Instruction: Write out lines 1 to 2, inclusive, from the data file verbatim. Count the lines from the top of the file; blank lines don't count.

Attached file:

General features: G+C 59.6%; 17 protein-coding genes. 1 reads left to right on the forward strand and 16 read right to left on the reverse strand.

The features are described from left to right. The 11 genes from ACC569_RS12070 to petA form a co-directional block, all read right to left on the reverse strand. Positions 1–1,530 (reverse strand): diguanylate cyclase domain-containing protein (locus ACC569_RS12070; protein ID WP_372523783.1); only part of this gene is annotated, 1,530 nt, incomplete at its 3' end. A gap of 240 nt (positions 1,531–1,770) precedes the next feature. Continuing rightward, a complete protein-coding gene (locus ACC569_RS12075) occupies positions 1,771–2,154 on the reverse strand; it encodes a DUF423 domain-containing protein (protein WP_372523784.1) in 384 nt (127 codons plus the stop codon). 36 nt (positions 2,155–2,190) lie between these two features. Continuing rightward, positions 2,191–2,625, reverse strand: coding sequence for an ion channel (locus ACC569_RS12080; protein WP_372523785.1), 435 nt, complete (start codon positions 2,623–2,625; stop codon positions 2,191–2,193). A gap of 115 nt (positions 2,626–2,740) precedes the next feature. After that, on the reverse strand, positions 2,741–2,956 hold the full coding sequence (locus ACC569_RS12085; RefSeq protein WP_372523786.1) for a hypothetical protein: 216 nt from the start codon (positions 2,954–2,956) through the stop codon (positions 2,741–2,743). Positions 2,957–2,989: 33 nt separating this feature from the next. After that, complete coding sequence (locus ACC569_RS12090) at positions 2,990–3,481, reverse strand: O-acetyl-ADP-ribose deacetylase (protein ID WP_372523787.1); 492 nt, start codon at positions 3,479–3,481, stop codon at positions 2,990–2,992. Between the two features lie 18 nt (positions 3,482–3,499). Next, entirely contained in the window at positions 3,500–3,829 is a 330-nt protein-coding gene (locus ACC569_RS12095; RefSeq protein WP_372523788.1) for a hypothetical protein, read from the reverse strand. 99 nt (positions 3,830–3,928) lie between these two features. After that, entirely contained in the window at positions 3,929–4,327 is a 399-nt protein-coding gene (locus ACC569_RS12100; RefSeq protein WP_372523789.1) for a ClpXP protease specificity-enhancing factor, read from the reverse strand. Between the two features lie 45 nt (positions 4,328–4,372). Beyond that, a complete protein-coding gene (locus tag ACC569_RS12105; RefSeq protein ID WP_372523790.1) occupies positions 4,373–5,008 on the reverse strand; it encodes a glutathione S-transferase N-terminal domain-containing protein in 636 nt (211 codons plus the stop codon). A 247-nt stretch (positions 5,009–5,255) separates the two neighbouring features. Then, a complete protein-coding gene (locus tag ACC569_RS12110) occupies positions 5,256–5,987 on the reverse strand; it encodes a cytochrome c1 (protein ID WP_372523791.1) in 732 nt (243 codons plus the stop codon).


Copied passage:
General features: G+C 59.6%; 17 protein-coding genes. 1 reads left to right on the forward strand and 16 read right to left on the reverse strand.

The features are described from left to right. The 11 genes from ACC569_RS12070 to petA form a co-directional block, all read right to left on the reverse strand. Positions 1–1,530 (reverse strand): diguanylate cyclase domain-containing protein (locus ACC569_RS12070; protein ID WP_372523783.1); only part of this gene is annotated, 1,530 nt, incomplete at its 3' end. A gap of 240 nt (positions 1,531–1,770) precedes the next feature. Continuing rightward, a complete protein-coding gene (locus ACC569_RS12075) occupies positions 1,771–2,154 on the reverse strand; it encodes a DUF423 domain-containing protein (protein WP_372523784.1) in 384 nt (127 codons plus the stop codon). 36 nt (positions 2,155–2,190) lie between these two features. Continuing rightward, positions 2,191–2,625, reverse strand: coding sequence for an ion channel (locus ACC569_RS12080; protein WP_372523785.1), 435 nt, complete (start codon positions 2,623–2,625; stop codon positions 2,191–2,193). A gap of 115 nt (positions 2,626–2,740) precedes the next feature. After that, on the reverse strand, positions 2,741–2,956 hold the full coding sequence (locus ACC569_RS12085; RefSeq protein WP_372523786.1) for a hypothetical protein: 216 nt from the start codon (positions 2,954–2,956) through the stop codon (positions 2,741–2,743). Positions 2,957–2,989: 33 nt separating this feature from the next. After that, complete coding sequence (locus ACC569_RS12090) at positions 2,990–3,481, reverse strand: O-acetyl-ADP-ribose deacetylase (protein ID WP_372523787.1); 492 nt, start codon at positions 3,479–3,481, stop codon at positions 2,990–2,992. Between the two features lie 18 nt (positions 3,482–3,499). Next, entirely contained in the window at positions 3,500–3,829 is a 330-nt protein-coding gene (locus ACC569_RS12095; RefSeq protein WP_372523788.1) for a hypothetical protein, read from the reverse strand. 99 nt (positions 3,830–3,928) lie between these two features. After that, entirely contained in the window at positions 3,929–4,327 is a 399-nt protein-coding gene (locus ACC569_RS12100; RefSeq protein WP_372523789.1) for a ClpXP protease specificity-enhancing factor, read from the reverse strand. Between the two features lie 45 nt (positions 4,328–4,372). Beyond that, a complete protein-coding gene (locus tag ACC569_RS12105; RefSeq protein ID WP_372523790.1) occupies positions 4,373–5,008 on the reverse strand; it encodes a glutathione S-transferase N-terminal domain-containing protein in 636 nt (211 codons plus the stop codon). A 247-nt stretch (positions 5,009–5,255) separates the two neighbouring features. Then, a complete protein-coding gene (locus tag ACC569_RS12110) occupies positions 5,256–5,987 on the reverse strand; it encodes a cytochrome c1 (protein ID WP_372523791.1) in 732 nt (243 codons plus the stop codon).